The lines at Sacred Heart Community Service in San Jose will last for three days. That allows for the organized distribution of 4,000 Thanksgiving food boxes. Many people like Jessica Lopez are here for the first time.
"Right now it's just me, my husband and daughter and it's really tough for us with the bills and everything. And this is really helpful because you don't have to worry about not having food," says Lopez.
Food banks say the economic downturn has hit families and seniors especially hard. Thousands of turkeys are still needed to meet the holiday demand.
"I am so grateful for the community to be able to do this for people in need. This year I am in need," says Thanksgiving box recipient Laura Laidler.
"Hearing stories that are saying the economy is turning a corner, but when I see lines around my corner, it doesn't tell the same story," says Sacred Heart Executive Director Poncho Guevara.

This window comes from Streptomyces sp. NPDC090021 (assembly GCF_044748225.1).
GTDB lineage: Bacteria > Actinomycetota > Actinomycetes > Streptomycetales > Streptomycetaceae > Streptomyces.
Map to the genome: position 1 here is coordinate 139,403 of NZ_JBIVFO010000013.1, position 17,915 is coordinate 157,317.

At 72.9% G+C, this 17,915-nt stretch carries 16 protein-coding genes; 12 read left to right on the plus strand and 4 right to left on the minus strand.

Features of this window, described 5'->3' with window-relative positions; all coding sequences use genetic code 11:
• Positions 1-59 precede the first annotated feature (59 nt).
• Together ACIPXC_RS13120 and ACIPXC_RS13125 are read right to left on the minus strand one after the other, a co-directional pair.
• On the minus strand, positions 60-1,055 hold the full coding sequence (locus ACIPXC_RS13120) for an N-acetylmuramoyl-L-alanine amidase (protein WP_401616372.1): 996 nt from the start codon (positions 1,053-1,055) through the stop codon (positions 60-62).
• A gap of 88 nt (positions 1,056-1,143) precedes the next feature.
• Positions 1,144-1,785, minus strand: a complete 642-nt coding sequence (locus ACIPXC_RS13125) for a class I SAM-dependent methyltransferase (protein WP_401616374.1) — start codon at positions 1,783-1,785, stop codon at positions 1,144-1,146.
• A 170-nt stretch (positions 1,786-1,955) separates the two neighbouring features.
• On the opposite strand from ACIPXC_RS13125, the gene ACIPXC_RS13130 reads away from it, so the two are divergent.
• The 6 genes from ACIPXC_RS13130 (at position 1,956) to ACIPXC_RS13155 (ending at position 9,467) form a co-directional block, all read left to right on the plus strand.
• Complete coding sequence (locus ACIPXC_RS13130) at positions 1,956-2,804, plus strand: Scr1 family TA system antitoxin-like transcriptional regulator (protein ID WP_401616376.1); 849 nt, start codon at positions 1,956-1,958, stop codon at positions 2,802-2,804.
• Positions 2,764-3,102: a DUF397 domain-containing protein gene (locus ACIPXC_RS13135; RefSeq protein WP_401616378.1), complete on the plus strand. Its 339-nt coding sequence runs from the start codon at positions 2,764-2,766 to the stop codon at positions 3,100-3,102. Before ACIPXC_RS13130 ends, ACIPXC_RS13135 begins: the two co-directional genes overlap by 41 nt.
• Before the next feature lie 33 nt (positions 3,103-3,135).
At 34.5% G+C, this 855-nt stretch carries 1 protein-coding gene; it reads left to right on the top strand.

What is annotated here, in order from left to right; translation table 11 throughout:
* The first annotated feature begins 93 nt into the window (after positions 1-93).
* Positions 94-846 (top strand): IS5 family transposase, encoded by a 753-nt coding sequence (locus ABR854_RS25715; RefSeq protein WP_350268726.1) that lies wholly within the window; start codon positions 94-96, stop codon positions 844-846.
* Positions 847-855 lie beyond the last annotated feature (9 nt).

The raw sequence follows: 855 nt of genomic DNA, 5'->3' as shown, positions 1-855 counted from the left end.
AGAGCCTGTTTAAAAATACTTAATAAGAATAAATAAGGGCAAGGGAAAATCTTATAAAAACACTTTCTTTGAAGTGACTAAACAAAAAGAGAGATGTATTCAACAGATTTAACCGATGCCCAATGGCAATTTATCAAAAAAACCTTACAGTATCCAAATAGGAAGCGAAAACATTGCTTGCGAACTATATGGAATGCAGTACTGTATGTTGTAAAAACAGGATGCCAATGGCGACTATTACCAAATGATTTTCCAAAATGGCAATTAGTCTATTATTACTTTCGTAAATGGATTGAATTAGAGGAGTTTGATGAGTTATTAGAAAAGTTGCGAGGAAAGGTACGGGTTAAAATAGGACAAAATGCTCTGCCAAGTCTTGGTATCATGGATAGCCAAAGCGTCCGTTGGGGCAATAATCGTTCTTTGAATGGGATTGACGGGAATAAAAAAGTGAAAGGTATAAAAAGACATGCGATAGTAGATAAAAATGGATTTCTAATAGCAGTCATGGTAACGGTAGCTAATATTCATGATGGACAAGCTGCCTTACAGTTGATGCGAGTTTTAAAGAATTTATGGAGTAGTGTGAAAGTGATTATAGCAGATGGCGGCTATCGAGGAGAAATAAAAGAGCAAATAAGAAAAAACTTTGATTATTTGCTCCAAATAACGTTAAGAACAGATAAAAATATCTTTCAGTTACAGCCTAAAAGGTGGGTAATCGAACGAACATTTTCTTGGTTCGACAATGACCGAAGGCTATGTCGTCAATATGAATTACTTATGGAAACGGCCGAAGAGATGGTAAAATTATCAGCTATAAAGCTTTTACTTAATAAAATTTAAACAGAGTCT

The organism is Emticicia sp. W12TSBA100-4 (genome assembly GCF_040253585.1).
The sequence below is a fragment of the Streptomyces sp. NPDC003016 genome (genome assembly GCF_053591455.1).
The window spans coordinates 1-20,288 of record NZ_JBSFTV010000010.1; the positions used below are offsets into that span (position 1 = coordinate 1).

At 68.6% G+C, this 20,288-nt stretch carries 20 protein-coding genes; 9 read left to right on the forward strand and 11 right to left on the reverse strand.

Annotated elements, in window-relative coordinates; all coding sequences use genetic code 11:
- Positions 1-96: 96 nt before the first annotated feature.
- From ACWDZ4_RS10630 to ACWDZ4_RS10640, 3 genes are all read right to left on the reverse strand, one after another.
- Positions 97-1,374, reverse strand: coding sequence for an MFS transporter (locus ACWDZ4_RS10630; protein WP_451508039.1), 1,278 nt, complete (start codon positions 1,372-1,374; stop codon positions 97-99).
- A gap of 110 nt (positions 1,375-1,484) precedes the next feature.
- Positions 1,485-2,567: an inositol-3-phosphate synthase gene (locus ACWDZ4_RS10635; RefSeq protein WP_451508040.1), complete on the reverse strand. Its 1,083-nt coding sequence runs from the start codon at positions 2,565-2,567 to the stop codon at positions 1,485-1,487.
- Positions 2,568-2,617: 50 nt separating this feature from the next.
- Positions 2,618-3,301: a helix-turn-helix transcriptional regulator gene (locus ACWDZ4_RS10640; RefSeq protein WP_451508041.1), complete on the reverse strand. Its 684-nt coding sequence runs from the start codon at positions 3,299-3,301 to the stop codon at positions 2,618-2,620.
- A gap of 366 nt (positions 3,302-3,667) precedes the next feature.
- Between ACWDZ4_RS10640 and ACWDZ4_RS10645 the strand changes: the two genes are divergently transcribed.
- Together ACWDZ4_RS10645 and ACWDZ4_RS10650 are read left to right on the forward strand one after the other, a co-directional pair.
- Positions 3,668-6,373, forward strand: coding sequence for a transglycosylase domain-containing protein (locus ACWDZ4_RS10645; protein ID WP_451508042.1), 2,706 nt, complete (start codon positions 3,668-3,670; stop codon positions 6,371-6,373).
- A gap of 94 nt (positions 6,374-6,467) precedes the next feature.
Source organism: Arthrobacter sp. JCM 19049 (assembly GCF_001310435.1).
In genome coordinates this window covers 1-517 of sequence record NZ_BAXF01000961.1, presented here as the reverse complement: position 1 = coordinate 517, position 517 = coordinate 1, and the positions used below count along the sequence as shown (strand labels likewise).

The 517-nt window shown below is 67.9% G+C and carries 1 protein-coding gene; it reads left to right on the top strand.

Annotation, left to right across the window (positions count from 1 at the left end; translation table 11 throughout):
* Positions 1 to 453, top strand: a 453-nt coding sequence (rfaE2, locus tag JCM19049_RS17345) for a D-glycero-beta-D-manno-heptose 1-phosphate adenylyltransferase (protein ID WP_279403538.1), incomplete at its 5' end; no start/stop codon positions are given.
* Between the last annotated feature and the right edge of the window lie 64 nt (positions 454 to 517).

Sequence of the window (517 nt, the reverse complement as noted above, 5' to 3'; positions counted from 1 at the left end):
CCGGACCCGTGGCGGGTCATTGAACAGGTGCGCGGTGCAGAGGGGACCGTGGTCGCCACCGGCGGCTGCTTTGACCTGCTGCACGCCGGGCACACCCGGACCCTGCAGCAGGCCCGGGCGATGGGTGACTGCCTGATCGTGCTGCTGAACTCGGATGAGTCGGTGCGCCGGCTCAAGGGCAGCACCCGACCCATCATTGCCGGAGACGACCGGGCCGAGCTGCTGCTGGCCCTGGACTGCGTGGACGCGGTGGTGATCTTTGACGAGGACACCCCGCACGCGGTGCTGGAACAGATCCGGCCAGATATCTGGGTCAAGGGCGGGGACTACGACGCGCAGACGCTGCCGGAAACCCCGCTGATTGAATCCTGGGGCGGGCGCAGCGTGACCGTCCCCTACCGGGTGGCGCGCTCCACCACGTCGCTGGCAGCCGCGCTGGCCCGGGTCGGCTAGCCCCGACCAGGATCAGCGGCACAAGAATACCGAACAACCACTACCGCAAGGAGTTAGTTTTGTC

Sacred Heart is just one organization, but it is a snapshot of what is happening around the Bay Area. You can see the need and the desire to help. About 1,300 volunteers have signed up to help out at Second Harvest Food Bank's pantry location; some of them like Monica Ochoa are out of work themselves.
"I just thought since I had some free time on my hands I would come to help out," says Ochoa.
"It's very emotional to work here. You're helping people and there are so many people that need help now," says volunteer Jack Kogel.
Second Harvest Food Bank, serving Santa Clara and San Mateo counties, says the need has simply grown faster than donations. They have raised just 10 percent of their holiday fundraising goal. It makes those last minute contributions all the more valuable. Pamela Wood donated 10 turkeys.
"It makes me feel good. Sorry I get emotional. It makes me feel good because I can give to somebody else," says Wood.
It's that time of year when the joy of giving is met, with the gratitude of strangers.